February 16, 2012

Space Rangers: "Pilot"

1993 was a great year for American TV science fiction. Not only did Star Trek: Deep Space Nine and Babylon 5 launch (and as you know, I've been writing about them quite a bit lately), we also got The X Files, Lois & Clark, SeaQuest DSV and a bunch of other shows.

The X Files was probably the most successful of the "class of 1993", but the least successful was probably Space Rangers. Created by Pen Densham, one of the writers of Robin Hood: Prince of Thieves, it lasted six episodes before it was quietly and unceremoniously shoved off the screen. Since I've been giving the other two space shows of '93 a fresh appraisal, it seemed only fair to dust off my copy of Space Rangers and giving the pilot a watch.

It's predictably dreadful, but dreadful in that bizarrely watchable way. It's fairly fast-paced, and breezy, and certainly colourful, and it has that same use of slightly too early computer-generated effects as Babylon 5 had. It follows a team of peacekeepers known as the Space Rangers, based on the colony of Fort Hope, as they travel around rescuing starships in peril and fighting off attacks from the mysterious "Banshees".
This is a show that wallows in cliche. Densham has created a very lazy series. There's the unshaven maverick space captain, who isn't out of line - the whole colony's out of line. There's the grizzled, bearded engineer who's half-cyborg and likes 20th century rock'n'roll. There's the alien warrior with a head just bumpy enough to plagiarise the Klingons without actually being sued for it. There's the hard-as-nails female space pilot who's too angry and "one of the boys" to fall in love. There's the rookie. There's the irritating scientist with glasses. And so on and so forth. The dialogue follows in pretty much the same vein.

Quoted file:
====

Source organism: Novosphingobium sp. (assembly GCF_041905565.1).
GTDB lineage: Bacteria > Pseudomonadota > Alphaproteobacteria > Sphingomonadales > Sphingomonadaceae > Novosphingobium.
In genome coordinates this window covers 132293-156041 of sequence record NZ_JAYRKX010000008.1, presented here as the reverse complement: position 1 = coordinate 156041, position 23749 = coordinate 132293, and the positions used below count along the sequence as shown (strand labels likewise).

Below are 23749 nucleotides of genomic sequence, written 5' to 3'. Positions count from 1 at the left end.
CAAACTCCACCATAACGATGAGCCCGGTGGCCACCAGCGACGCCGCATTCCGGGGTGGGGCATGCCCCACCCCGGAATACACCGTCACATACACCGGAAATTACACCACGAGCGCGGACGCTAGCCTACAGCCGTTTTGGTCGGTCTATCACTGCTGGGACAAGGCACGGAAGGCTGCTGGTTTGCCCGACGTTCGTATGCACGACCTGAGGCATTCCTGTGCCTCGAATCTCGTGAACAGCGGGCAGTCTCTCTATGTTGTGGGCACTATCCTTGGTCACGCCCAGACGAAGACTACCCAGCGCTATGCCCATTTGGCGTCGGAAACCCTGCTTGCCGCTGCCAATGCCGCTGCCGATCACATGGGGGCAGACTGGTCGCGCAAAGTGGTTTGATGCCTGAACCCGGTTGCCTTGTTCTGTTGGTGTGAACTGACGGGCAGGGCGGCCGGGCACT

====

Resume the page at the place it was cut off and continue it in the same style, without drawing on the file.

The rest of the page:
There are a few things that rise above the generic "so bad it's good" vibe of the series. Linda Hunt plays Commander Chennaux, the head of Fort Hope, and she plays it with a lot of integrity for something so embarrassing. She's an Oscar winner, and deservedly so, and it's actually kind of sad that of every science fiction series that started in 1993 she got cast in this one. Also good is Cary-Hiroyuki Tanaka, a Japanese-American actor that I've always appreciated whenever I've seen him.

I'll probably keep rewatching Space Rangers in among the episode of DS9 and B5. I'm not sure it's worth blogging about every episode. I'll let you know. I can't say I didn't enjoy watching it, but there's no way I'm going to claim it's good. So this is zero good episodes out of one. So far.

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